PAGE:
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Ditch These Words! You’ll Sound More Confident
I was just wondering, if maybe you’d like to learn a simple way that, in my opinion, could possibly help you come across a tad more confident when you communicate?
Did that sound confident? Trustworthy?
How about this instead: I know a way that you can come across as more confident when you communicate.
Even better: There’s a simple trick you need to know to communicate with confidence.
See the difference? The first paragraph is full of weasel words. Words that sound hesitant, less forthright, less confident. Weasel words soften our sentences and make us appear less confident about what we’re saying.
In sales, you’re already fighting an up-hill battle to gain trust. So don’t undermine your own credibility with words that aren’t even necessary.
“In my opinion”
“I’d like to”
The list goes on. In order to sound more confident, you need to wipe out weasel words. Here’s how:
Delete….Delete….Delete: Practice first on e-mails. Write what you want to say and then see if there are any words you can delete with the sentence still holding true. I’m constantly deleting the words “just” and “that.” Two words that you can take out of a sentence and the meaning stays the same.
Look at these two sentences:
“I’m just circling back to see if you got my e-mail”
“The main point is that the words you choose affect credibility”
In both cases, the words ‘just” or “that” are completely unnecessary. By deleting unnecessary words you can start to streamline your sentences, stay concise and sound more assertive.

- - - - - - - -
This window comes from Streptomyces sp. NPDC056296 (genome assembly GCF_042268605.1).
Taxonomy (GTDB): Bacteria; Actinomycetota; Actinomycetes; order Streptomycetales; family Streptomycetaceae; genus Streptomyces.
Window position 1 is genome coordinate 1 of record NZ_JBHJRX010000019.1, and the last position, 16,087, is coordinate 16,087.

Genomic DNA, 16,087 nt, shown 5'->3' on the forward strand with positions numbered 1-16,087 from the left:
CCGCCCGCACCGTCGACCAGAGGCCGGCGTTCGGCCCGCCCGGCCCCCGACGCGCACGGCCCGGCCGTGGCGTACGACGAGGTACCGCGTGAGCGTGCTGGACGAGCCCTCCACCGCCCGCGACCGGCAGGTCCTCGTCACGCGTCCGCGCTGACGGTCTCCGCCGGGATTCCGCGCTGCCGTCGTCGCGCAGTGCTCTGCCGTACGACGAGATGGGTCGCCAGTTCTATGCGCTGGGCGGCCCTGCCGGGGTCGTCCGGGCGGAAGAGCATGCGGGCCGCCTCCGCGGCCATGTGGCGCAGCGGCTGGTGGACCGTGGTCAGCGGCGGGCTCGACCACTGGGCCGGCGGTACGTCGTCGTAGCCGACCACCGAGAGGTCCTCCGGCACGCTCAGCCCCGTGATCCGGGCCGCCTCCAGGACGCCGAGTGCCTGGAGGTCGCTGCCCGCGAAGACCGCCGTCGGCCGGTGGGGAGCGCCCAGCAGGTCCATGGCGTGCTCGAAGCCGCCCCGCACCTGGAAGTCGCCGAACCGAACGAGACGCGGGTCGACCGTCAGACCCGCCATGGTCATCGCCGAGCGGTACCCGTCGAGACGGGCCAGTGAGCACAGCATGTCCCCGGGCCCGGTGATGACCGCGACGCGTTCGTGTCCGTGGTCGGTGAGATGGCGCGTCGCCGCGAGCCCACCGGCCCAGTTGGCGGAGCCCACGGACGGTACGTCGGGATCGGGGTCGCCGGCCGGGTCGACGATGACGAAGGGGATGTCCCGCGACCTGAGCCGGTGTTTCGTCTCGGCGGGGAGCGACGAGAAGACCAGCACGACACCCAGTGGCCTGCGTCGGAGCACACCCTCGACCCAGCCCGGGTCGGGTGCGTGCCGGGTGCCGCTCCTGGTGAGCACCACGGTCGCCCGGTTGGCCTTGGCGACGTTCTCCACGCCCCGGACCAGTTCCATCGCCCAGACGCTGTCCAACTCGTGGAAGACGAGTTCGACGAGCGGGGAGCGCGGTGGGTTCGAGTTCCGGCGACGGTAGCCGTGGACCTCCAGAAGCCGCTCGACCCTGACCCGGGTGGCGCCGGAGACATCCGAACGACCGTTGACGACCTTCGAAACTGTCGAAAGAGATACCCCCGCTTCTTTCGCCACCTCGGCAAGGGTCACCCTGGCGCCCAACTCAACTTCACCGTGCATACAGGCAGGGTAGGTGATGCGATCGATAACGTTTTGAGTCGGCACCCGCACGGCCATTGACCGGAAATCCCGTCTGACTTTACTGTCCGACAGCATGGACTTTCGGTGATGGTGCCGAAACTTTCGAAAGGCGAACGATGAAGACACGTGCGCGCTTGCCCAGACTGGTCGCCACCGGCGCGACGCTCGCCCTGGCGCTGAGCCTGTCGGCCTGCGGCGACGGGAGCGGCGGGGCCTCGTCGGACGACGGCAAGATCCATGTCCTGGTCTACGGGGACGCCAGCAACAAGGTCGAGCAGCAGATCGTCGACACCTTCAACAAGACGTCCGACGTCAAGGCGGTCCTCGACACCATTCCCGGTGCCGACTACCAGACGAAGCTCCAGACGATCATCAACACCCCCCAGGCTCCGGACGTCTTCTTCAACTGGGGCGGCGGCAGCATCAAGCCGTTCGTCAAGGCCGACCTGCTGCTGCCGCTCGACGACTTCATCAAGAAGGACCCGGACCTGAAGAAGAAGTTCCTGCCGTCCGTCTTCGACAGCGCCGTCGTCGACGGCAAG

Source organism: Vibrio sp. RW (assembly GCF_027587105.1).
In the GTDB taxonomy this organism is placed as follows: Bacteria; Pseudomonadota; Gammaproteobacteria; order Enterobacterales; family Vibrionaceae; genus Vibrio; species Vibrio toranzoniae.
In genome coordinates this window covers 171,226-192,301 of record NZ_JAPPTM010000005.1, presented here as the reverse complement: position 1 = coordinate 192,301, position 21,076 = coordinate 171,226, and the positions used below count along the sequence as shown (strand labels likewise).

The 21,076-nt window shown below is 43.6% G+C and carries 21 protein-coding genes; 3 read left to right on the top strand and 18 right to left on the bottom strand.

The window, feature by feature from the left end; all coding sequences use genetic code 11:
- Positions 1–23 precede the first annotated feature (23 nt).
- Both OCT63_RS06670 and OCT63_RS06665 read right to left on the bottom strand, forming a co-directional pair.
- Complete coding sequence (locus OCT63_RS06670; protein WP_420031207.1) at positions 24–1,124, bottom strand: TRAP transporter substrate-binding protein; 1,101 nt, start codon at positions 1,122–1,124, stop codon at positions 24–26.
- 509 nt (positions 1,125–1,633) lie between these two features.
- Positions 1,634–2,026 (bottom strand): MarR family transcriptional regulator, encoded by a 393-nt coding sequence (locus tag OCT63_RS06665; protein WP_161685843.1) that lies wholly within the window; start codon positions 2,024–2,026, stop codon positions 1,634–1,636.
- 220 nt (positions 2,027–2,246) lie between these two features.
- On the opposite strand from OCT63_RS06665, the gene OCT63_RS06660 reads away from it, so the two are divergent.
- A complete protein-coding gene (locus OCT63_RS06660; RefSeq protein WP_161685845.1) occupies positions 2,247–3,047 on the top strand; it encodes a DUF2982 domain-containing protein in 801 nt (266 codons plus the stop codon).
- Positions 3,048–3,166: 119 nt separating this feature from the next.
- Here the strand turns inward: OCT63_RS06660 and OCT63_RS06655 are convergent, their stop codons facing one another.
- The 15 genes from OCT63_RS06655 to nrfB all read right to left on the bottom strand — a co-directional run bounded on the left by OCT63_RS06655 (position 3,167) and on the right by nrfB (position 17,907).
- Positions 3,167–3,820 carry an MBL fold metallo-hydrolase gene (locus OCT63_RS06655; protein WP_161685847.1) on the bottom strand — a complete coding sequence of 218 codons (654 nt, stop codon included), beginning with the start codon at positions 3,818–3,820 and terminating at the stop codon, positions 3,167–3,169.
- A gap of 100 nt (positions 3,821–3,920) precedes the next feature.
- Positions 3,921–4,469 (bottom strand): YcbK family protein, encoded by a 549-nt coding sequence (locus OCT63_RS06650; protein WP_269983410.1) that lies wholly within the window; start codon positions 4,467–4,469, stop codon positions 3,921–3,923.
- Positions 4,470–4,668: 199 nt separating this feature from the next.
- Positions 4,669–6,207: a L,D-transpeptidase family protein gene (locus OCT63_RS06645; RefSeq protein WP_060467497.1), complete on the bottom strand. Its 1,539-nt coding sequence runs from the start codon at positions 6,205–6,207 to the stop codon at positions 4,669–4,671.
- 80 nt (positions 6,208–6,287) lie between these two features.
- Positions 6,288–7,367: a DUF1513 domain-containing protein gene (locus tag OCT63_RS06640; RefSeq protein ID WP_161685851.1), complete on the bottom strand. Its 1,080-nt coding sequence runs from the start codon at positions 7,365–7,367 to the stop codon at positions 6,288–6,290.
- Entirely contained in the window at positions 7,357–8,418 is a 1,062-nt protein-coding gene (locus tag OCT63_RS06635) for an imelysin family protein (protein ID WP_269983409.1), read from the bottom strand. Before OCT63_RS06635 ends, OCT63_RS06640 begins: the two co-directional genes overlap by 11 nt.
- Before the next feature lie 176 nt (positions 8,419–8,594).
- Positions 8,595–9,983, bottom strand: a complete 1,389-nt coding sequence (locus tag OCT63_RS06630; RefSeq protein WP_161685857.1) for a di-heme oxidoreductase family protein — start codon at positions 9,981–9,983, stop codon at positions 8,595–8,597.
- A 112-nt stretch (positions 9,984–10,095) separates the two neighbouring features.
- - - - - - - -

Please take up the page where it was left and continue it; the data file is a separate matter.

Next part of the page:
- Take Yourself Out: Instead of saying “I think”, or “In my opinion” … make a more specific statement. When you put in your own “feelings”, you take out firm assertion. Using “I think” or “In my opinion” makes your statement sound wishy washy. As if you’re not quite sure. Instead of, “In my opinion this is the best course of action.” Try, “This is the best course of action, here’s why.”
- Don’t like use the word like, like all the time: Nothing can make you sound less confident than using the word “like” as a crutch. It’s verbal graffiti, words that just add clutter and distraction. Since repetition leads to recognition … do you really want the word “like” to be what your audience walks away remembering? Using “like” too much is a habit that can be broken by first becoming aware of the repetition. You can also cut down on “likes” by knowing your headline before you speak. When you know where you want the conversation to go, there’s less of a chance you’ll be searching for your words.
So maybe you’ll hopefully take this advice and perhaps it might help you sound a little more confident.
Follow these rules to speak with confidence!